Brady had supplied an early 14-0 lead with two touchdown passes to Graham before the offense went stagnant. Arizona's offense clearly was overmatched, held to 167 total yards, nearly half on a third-quarter touchdown drive (Emmitt Smith 1-yard run) that closed the gap to 17-12. The main culprit was Josh McCown, who was sacked five times and intercepted twice by Wilson, who blanketed rookie receiver Larry Fitzgerald.

The first of the Patriots' significant injuries in 2004 came on the final play of the first half when receiver Deion Branch hurt his knee. Branch didn't return until Week 11, but his absence did benefit David Givens, who caught six passes for 118 yards against the Cardinals and emerged as Brady's go-to receiver.

Game 3 -- Oct. 3, 2004
New England 31, at Buffalo 17
Tying a longstanding NFL record never felt less satisfying. The Patriots' 18th consecutive win wasn't secured until Tedy Bruschi caused a bootlegging Drew Bledsoe to fumble and Richard Seymour coasted 68 yards for the clinching score with 2:44 remaining. "I know we need to play better than we played today," said Seymour, who also had a sack. "It's not going to be good enough coming down the stretch."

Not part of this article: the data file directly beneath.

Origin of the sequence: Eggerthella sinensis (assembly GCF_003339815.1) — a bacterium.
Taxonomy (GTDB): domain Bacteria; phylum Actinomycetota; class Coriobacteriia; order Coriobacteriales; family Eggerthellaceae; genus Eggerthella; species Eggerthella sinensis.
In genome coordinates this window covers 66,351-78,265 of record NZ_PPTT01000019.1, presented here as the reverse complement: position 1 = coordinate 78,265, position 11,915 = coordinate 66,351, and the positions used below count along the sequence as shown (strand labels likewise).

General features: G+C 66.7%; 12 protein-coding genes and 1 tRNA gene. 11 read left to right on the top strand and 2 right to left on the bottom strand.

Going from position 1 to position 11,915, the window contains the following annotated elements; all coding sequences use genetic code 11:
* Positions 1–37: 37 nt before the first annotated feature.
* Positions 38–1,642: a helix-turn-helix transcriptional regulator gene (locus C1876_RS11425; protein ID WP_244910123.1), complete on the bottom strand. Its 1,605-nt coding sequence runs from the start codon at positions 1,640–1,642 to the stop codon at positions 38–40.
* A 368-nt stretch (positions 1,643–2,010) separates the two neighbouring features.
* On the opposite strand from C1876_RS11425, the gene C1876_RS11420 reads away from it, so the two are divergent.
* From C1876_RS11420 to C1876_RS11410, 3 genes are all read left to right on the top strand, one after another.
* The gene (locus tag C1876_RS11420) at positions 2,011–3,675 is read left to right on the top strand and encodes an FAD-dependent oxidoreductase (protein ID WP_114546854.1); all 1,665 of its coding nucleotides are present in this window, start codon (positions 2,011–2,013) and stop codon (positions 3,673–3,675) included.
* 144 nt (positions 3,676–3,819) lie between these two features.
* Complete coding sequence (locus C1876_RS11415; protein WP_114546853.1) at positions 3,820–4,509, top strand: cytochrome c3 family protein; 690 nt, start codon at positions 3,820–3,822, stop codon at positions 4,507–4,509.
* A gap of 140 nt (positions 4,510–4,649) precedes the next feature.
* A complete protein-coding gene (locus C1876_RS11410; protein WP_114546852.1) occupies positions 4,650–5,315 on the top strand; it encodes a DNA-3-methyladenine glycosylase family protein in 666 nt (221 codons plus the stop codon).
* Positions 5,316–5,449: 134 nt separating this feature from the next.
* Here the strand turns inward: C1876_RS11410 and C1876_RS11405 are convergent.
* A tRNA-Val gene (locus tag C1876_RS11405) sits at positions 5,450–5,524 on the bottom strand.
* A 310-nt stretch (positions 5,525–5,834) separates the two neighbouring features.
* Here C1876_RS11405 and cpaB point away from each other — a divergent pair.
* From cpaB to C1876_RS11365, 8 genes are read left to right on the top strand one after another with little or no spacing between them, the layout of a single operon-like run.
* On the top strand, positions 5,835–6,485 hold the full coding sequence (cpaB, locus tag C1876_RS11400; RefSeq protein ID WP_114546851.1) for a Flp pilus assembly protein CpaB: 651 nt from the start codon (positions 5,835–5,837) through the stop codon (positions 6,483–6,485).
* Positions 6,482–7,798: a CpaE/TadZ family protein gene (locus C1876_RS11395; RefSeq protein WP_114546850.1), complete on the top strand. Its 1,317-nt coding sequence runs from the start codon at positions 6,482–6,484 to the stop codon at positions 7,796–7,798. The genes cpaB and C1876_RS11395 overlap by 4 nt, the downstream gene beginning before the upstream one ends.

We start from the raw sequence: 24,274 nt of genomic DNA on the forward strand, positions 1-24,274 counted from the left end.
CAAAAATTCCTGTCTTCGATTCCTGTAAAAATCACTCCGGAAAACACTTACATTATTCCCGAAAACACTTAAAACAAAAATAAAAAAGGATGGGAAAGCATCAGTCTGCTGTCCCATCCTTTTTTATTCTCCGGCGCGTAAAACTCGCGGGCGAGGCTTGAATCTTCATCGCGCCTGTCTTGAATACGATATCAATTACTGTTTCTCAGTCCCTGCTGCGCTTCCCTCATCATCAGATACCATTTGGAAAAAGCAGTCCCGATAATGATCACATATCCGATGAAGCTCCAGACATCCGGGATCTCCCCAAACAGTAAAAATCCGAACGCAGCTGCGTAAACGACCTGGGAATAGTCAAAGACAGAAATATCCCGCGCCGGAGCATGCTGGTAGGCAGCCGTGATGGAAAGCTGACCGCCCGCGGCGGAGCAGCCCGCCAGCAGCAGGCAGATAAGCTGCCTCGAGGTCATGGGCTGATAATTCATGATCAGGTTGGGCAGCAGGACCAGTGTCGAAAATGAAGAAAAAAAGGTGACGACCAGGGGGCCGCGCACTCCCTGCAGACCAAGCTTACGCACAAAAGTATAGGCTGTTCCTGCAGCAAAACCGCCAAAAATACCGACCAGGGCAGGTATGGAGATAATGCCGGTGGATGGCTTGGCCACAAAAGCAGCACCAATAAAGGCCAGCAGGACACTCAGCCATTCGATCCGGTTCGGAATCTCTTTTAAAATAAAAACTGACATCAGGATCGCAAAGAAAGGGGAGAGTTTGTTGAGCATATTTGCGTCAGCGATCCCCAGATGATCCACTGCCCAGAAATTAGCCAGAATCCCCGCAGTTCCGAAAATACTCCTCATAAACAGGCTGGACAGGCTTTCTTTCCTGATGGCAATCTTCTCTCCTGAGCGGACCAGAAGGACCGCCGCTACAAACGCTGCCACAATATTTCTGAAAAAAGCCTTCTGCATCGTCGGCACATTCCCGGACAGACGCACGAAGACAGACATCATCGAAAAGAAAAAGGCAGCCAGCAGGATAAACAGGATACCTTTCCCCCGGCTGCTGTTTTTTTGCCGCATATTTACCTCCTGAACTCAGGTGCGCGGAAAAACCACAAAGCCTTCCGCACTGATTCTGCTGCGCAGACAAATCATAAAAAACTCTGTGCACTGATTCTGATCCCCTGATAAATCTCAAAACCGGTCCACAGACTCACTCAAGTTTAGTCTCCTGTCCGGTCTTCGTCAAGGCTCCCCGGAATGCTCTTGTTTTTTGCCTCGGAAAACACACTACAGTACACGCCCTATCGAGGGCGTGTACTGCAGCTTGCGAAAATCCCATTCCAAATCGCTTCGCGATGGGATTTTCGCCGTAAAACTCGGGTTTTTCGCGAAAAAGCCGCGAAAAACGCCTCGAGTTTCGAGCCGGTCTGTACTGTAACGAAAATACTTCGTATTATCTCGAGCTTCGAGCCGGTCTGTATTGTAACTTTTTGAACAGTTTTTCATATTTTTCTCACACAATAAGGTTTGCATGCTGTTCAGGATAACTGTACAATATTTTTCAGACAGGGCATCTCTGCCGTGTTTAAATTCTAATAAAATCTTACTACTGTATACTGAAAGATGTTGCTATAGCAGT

Many expected more against the winless Bills, with the Patriots coming off an early bye week. New England moved 77 yards on its opening possession for a 7-0 lead (Dillon 15-yard TD run) despite being whistled for three straight penalties on the drive. Following Vinatieri's 42-yard field goal for a 10-3 lead, Buffalo's Terrence McGee exposed one of the few Patriot flaws of 2004 by returning the ensuing kickoff 98 yards to tie the game.

Brady and Bledsoe traded scoring passes before the half, and the Bills had the momentum when they forced the Patriots to settle for another Vinatieri field goal early in the fourth. But a defensive offside penalty gave New England a new set of downs, and Brady finished off a 12-play, 80-yard drive with a 2-yard touchdown pass to Graham.

Game 4 -- Oct. 10, 2004
At New England 24, Miami 10
The schedule-makers had the right idea, sending the Dolphins into Gillette to protect the NFL's ultimate team record, held by their 1972-73 counterparts. These Dolphins, though, already had been rocked by repeated calamities and at 0-4 hardly were expected to put up a fight. Patrick Surtain intercepted Brady's second pass of the game, an ominous beginning to what became the quarterback's worst start of his career -- 7 of 19, 76 yards, 62.6 rating. He salvaged the day with an early 1-yard TD pass to Graham (set up by Randall Gay's first career pick) and a 5-yarder to Givens just before the half, which was greatly benefited by a failed fake punt attempt that gave New England possession at midfield.